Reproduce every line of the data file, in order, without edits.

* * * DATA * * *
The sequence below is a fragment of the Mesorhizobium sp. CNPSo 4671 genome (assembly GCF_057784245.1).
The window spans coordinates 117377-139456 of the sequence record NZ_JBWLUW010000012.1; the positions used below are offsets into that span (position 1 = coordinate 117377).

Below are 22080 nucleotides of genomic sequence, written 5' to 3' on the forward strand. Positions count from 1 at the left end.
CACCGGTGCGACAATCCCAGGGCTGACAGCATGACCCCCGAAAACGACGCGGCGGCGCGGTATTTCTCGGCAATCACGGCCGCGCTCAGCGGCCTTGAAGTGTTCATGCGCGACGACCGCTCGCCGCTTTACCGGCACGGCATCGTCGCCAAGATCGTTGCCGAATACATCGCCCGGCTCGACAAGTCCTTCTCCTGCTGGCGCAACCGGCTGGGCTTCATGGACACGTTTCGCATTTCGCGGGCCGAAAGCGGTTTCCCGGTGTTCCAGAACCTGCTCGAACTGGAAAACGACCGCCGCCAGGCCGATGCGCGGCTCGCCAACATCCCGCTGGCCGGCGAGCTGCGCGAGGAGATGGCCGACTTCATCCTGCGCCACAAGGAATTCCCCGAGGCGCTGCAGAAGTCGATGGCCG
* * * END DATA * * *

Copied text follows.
The sequence below is a fragment of the Mesorhizobium sp. CNPSo 4671 genome (assembly GCF_057784245.1).
The window spans coordinates 117377-139456 of the sequence record NZ_JBWLUW010000012.1; the positions used below are offsets into that span (position 1 = coordinate 117377).

Below are 22080 nucleotides of genomic sequence, written 5' to 3' on the forward strand. Positions count from 1 at the left end.
CACCGGTGCGACAATCCCAGGGCTGACAGCATGACCCCCGAAAACGACGCGGCGGCGCGGTATTTCTCGGCAATCACGGCCGCGCTCAGCGGCCTTGAAGTGTTCATGCGCGACGACCGCTCGCCGCTTTACCGGCACGGCATCGTCGCCAAGATCGTTGCCGAATACATCGCCCGGCTCGACAAGTCCTTCTCCTGCTGGCGCAACCGGCTGGGCTTCATGGACACGTTTCGCATTTCGCGGGCCGAAAGCGGTTTCCCGGTGTTCCAGAACCTGCTCGAACTGGAAAACGACCGCCGCCAGGCCGATGCGCGGCTCGCCAACATCCCGCTGGCCGGCGAGCTGCGCGAGGAGATGGCCGACTTCATCCTGCGCCACAAGGAATTCCCCGAGGCGCTGCAGAAGTCGATGGCCG